Posts Tagged: honey tasting
How about almond, yellow starthistle, leatherwood, cultivated buckwheat, safflower and wild oak?
Those are the varieties that will be offered by Extension apiculturist Eric Mussen of the UC Davis Department of Entomology and Nematology at Briggs Hall on Saturday, April 12 during the 100th annual campuswide UC Davis Picnic Day.
Mussen will be offering honey tasting to one and all--come one, come all--from 10 a.m. to 3 p.m. And it's free. You grab a toothpick, poke it in the honey dish, and enjoy.
Folks don't usually like the bitter taste of almond, Mussen says. That's why you won't find it sold in stores. His favorite? Starthistle. It's an invasive weed, but don't tell that to the bees. They love it.
It's also a good time to ask Mussen about honey bees and check out the glassed-in bee observation hive in 122 Briggs. There you can look for the queen (she's the one with a number on her thorax) and watch the colony at work. In addition, the UC Davis Department of Entomology and Nematology is planning scores of educational displays and fun activities. You can learn what an insect is--how it differs from spiders and other critters. You can create maggot art, follow the termite trails and "bet" at the cockroach races. You can learn about forensic, medical, aquatic, apiculture and forest entomology. Like pollinators? Learn about the major pollinators in your backyard. Like fly fishing? Tie a fly.
At the Bohart Museum of Entomology, home of nearly eight million insect specimens, you can see insects have been recently discovered and insects that are threatened and extinct. You can also hold Madagascar hissing cockroaches and walking sticks (live!) in your hand.
All in all, it plans to be a fun day for picnickers who love bugs--or want to learn more about them and what they do.
Fish-eye view of the honey tasting at Briggs Hall during the UC Davis Picnic Day. (Photo by Kathy Keatley Garvey)
Evan Marczak of Davis samples honey. (Photo by Kathy Keatley Garvey)
Briggs Hall will be busy on Saturday, April 12 during the annual campuswide UC Davis Picnic Day. (Photo by Kathy Keatley Garvey)
If you want to learn more about bees, honey and pollination, then you'll want to attend the debut event of the newly formed Honey and Pollination Center at the University of California, Davis.
Themed "Bounty of Pollination: More Than Just Honey," the event is set from 1 to 5:30 p.m. on Saturday, Oct. 27 in the Silverado Vineyards Sensory Theater at the Robert Mondavi Institute for Wine and Food Science (RMI).
It's “an afternoon of lively discussions, unique tastings and interesting displays on the science behind honey and non-honeybee pollinators,” says RMI spokesperson Tracy Dickinson.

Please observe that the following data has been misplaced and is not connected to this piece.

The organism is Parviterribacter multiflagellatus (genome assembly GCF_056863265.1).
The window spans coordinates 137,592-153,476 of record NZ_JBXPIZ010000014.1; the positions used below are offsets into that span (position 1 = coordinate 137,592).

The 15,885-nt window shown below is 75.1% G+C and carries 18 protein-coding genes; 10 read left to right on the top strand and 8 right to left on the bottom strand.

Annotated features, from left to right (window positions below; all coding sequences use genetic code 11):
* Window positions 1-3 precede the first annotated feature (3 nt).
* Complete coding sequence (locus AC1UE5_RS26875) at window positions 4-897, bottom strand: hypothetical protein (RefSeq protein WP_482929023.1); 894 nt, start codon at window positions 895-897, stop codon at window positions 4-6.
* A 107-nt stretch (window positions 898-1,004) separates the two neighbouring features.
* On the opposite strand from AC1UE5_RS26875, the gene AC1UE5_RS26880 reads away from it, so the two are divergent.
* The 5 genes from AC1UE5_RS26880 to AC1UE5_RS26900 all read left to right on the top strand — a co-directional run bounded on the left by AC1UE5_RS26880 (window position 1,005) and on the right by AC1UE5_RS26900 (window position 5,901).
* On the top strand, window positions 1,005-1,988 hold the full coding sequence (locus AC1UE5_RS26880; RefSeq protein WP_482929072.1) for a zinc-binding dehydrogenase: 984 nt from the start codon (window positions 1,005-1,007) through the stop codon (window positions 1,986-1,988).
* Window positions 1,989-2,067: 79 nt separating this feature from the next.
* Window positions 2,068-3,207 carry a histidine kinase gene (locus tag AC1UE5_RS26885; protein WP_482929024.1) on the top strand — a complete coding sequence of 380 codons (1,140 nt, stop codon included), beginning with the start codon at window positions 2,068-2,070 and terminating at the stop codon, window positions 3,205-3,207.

Among the speakers will be Amina Harris, owner of Z Specialty Foods, Woodland; Rebecca Ets-Hokin of the San Francisco Bay Area, certified culinary professional, who will discuss “Varietal Honeys—Blending the Flavors in the Kitchen”; and Neal Williams, UC Davis assistant professor of entomology, whose topic is “Integrated Pollination Strategies: Managed and Wild Bees for a Sustainable Future.”
Also planned is a best honey competition, a Pollinator Partnership activity, and a reception that will include tastings and best honey competition results.
The cost is $60 per person, with special discounts for UC faculty, staff and students.
Folks attending will definitely walk away with a greater appreciation of honey bees and wild bees.
And a greater appreciation of one of nature's most treasured treats--honey.
A frame of honey at the Harry H. Laidlaw Jr. Honey Bee Research Facility, UC Davis. (Photo by Kathy Keatley Garvey)
A drone (male bee), distinguished by its large, wrap-around eyes and stouter body, mingles with his sisters. (Photo by Kathy Keatley Garvey)
If you're looking for something to do tomorrow (Saturday, April 16), it's UC Davis Picnic Day, a campuswide annual event.
Over at Briggs Hall, Extension apiculturist Eric Mussen of the UC Davis Department of Entomology Department faculty will be offering a taste of honey to visitors. Actually, more than one taste of honey. First, there's the honey derived from orange blossoms, clover, cotton, starthistle and other plants that you can sample. And then there's the taste of honey via samples of Gimbal's Fine Candies, San Francisco. The company donates funds to UC Davis for honey bee research.
Honey tasting time: 10 a.m. to 4 p.m. The place: Briggs Hall courtyard. Cost: Free!
News flash: Mussen will be wearing his "Show Me the Honey" t-shirt.
Human beings aren't the only ones who love honey. Drones (male bees) do, too.
Today bee breeder-geneticist Susan Cobey was conducting a class at the Harry H. Laidlaw Jr. Honey Bee Research Facility on Bee Biology Road when a few drones escaped.
Several wound up by a window, and someone (yours truly) offered them a taste of honey. You think drones are fed only by their sisters, the worker bees? No. They can sip honey, too.
Drone sipping honey at the Harry H. Laidlaw Jr. Honey Bee Research Facility. (Photo by Kathy Keatley Garvey)